Next week, Planned Parenthood Ottawa is celebrating the 30th anniversary of Insight Theatre, a not-for-profit education program that is created by youth, for youth. With Insight, theatre troupes go into schools across the city to tackle tough subjects that range from contraception to body image, all while using humour and drama to address these issues. Ottawa Magazine’s Emma Paling chatted about everything from sexual health to ‘80s hairstyles with the program’s coordinator, Nadine Thornhill.
How did Insight Theatre start?
Insight Theatre was started in 1982. Two employees with Planned Parenthood Ottawa had seen a different theatre [program] that another city was running. They really liked the concept and so they took steps to develop a similar peer education program here in Ottawa.
Why is the program important?
The program’s really important for a number of reasons. There’s a lot of research to show that youth, once they hit adolescence and puberty, really start going to their peers for information around sexuality and sexual health. So one of the reasons it’s so important is that we give accurate and comprehensive information to our troupe, which they can then share with their peers. Youth are much more receptive to getting that information from people their own age.
What does it mean to hit the 30-year mark?
It’s a big milestone. Sexuality is always relevant to young people and it’s always very important to them. I think it’s especially important at this time in their lives as they start to think about who they are as sexual beings, their orientation, gender identity, etc. There’s always a need for information and it also speaks to the fact that this is a method that really works and is really effective. We’re constantly hearing from alumni and even people who were in Insight 20-25 years ago, and they still remember their time in Insight very fondly and think of it as one of the best times of their high school career. It’s a very profound experience for the Insight troupe members in particular.
Why did you choose to hold a Gala to celebrate the anniversary?’
It’s always great to have a party! Anything that’s been around for 30 years deserves to be acknowledged. Certainly we wanted to do something to acknowledge the contribution our troupe members, volunteers, and staff made to make Insight successful. It’s a way to say thank you and it’s a way of presenting Insight to the community and giving people the recognition they deserve.
How has Insight changed over the years?
Well you can definitely see the aesthetic changes in hairstyles since the ‘80s! That’s on a superficial level of course. We’ve also introduced different topics over the years as different aspects of sexuality become prevalent. Part of what we explore now in Insight is sexual orientation and gender identity. That’s something you wouldn’t have seen in Insight 30 years ago. That discussion around what is gender, what is gender identity, the idea that your identity may not match with your biological set — but that it’s okay. These things weren’t really in the public consciousness years ago. This has become more of the focus, especially the last couple of years with issues we see around bullying. We really tried to bring that in and depict that as just one of many normal sexual identities. There’s also definitely more of a focus on relationships, healthy communication, on knowing your own body and how to communicate that to a partner. Body image is another thing that’s come into the show more recently. There’s more focus now on some social issues as well as the health and biological aspects of sex.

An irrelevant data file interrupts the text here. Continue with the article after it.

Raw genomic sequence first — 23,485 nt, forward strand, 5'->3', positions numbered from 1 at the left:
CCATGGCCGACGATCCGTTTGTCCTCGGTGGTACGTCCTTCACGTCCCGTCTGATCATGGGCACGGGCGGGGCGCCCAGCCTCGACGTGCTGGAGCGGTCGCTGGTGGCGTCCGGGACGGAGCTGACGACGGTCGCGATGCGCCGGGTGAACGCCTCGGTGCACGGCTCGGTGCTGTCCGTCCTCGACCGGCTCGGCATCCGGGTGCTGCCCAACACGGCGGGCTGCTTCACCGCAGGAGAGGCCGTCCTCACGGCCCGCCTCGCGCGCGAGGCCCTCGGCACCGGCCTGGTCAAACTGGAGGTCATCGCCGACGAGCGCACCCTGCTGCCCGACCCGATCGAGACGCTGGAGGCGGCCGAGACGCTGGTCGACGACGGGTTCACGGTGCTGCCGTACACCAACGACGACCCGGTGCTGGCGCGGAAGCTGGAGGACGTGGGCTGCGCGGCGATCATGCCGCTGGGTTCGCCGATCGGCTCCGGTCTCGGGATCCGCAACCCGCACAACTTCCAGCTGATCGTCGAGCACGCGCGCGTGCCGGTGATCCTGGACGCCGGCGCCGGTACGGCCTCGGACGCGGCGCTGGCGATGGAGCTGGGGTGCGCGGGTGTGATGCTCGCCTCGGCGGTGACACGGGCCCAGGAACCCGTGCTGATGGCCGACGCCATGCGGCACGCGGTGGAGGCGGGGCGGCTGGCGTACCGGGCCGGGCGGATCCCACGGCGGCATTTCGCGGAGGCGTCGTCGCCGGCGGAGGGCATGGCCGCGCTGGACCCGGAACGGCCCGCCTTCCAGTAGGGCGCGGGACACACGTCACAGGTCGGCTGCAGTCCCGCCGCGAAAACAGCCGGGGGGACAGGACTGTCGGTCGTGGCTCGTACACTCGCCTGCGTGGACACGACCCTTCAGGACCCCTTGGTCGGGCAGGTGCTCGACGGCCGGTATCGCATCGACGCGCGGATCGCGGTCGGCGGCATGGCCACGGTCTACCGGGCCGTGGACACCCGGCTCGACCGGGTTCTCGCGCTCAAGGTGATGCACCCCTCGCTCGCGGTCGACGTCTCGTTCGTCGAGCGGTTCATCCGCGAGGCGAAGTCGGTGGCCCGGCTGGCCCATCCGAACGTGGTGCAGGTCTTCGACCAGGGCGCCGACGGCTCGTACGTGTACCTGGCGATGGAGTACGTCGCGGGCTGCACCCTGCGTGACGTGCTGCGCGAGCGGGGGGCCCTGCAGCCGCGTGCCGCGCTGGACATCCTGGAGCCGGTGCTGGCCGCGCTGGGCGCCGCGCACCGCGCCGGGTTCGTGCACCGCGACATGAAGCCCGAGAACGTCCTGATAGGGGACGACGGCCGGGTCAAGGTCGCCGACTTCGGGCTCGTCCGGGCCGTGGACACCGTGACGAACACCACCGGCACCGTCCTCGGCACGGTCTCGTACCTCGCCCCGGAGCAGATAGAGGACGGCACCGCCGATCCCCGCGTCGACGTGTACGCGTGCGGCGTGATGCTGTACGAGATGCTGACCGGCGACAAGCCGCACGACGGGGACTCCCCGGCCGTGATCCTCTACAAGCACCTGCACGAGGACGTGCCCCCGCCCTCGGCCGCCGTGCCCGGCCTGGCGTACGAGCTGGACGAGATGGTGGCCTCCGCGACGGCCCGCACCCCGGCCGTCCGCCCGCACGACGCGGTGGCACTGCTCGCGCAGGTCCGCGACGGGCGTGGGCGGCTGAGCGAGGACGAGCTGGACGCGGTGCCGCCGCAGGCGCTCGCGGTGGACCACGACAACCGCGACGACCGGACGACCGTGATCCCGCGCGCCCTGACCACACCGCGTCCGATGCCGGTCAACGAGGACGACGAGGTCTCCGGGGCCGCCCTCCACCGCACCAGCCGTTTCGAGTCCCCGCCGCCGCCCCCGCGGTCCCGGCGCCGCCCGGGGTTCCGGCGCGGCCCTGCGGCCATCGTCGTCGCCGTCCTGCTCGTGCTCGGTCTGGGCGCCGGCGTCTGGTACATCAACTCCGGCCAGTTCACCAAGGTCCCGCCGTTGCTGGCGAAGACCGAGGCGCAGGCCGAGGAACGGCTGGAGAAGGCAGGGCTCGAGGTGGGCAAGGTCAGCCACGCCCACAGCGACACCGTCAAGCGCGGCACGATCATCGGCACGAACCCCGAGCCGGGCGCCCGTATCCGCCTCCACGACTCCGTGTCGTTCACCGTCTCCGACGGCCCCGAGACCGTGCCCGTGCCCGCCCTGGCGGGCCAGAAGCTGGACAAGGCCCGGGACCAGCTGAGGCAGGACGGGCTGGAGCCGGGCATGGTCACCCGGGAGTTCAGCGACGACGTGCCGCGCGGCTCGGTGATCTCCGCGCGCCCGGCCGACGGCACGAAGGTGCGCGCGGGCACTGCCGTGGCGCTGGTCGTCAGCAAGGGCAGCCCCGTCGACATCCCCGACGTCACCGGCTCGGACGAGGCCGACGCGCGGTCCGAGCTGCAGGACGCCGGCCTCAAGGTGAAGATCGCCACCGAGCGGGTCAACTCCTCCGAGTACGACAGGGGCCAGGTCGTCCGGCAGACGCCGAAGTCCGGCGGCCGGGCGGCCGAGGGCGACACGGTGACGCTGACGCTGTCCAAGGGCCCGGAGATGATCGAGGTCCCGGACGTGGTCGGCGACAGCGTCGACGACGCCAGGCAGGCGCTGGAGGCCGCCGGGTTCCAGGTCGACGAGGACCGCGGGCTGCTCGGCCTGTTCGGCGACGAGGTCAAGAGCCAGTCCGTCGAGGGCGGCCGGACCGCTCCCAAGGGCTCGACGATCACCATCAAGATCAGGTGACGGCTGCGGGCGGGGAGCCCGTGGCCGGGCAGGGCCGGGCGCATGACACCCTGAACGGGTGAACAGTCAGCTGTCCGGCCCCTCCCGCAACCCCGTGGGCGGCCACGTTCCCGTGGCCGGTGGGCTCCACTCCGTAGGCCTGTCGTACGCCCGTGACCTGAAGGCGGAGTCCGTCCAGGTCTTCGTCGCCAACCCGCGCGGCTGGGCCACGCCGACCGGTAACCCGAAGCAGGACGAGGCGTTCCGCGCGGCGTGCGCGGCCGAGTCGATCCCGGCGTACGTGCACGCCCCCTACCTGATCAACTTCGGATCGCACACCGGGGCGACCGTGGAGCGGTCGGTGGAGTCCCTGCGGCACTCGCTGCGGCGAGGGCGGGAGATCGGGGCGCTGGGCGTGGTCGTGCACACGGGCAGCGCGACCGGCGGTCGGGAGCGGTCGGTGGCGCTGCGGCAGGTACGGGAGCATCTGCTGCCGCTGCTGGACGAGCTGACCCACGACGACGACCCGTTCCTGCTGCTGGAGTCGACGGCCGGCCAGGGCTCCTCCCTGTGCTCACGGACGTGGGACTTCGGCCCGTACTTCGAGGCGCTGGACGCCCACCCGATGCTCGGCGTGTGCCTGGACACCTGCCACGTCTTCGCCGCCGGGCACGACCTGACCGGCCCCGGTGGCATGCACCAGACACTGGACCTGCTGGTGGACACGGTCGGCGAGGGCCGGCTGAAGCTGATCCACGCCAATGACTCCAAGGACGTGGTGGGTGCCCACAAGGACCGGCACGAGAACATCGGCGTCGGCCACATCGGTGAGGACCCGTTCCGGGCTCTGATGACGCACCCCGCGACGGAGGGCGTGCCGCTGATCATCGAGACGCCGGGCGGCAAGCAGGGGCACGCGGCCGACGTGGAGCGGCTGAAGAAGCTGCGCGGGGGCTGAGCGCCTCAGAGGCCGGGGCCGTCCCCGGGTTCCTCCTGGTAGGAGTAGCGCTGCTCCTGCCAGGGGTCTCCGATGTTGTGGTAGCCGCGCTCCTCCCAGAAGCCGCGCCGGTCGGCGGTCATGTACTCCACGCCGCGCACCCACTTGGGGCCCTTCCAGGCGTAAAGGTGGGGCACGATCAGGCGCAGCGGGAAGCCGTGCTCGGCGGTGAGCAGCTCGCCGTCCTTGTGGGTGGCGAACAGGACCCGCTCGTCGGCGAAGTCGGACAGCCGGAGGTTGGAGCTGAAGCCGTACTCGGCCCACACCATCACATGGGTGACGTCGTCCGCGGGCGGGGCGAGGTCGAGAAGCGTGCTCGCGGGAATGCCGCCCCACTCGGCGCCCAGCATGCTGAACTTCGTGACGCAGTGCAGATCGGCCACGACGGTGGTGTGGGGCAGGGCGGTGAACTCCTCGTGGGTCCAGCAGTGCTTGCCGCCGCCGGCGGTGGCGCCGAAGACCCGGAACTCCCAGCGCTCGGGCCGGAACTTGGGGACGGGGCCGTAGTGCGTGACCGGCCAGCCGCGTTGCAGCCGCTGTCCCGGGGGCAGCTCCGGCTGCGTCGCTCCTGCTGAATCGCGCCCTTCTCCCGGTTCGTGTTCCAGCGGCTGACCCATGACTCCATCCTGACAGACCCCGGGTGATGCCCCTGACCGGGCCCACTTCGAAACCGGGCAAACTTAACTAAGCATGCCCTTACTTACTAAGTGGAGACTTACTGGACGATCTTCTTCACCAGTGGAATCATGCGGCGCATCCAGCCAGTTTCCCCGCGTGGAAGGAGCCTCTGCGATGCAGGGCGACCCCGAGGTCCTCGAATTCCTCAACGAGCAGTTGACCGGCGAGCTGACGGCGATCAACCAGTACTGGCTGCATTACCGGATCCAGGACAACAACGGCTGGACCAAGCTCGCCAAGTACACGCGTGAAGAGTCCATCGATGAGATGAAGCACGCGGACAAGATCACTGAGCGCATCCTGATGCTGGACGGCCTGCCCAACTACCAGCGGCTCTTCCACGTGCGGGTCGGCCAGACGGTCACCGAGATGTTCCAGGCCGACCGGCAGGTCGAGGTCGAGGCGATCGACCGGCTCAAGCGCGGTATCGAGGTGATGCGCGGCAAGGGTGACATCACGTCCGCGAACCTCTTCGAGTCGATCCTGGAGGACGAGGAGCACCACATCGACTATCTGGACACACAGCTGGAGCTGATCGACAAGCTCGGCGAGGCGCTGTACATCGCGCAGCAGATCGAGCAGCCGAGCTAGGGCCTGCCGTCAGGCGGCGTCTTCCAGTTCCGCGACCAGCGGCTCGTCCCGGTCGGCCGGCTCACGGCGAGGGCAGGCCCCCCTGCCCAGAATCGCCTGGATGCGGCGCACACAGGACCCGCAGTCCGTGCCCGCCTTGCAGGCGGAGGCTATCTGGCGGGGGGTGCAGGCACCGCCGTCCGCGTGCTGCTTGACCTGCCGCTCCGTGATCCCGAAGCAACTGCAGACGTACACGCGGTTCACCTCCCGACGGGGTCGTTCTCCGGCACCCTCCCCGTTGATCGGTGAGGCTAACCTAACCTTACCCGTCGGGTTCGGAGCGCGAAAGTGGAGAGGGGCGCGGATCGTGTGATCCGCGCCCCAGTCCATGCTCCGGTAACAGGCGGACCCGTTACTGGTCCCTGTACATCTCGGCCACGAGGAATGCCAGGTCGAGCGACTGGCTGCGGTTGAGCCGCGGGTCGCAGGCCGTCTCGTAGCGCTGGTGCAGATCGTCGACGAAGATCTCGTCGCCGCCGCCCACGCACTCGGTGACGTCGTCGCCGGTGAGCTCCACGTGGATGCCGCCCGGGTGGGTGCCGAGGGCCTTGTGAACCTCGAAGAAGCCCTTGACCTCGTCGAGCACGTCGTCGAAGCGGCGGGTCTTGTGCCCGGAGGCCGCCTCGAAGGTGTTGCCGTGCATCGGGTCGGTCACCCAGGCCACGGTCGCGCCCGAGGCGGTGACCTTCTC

How did you decide when to introduce those new aspects?
Those generally come from the youth. One of the really important aspects of Insight Theatre is that the program is really driven by the youth in our program. One of the ways we stay relevant for the youth we’re performing for is to understand what they want to know about, and what’s important to them. So it’s based on feedback we get from the audience and the troupe. We feel it’s important to listen to them, because they’re the ones who know. We have troupe members who come in and say they really want to do some work around gender identity, and trans-identity, for example.
Where do you see Insight going in the future?
I think our standard formula is tried and true. We’ll still be in schools performing live. I’d love to see some more supplementary aspects to the program online and on social media. We’d also like to take Insight to a level where it’s more customizable. Where teachers or even youth can select what it is they want to be learning about, so Insight can be a bit tailored to each school and each group we’re performing for. Ottawa is such a diverse city so sometimes we find that the educational needs of one community are different than the needs of another community.
Join Planned Parenthood Ottawa for Insight Theatre’s 30th Anniversary Gala on June 2 at 8 p.m. Tickets are $50, $20 for students. Visit www.ppottawa.ca for more information and tickets.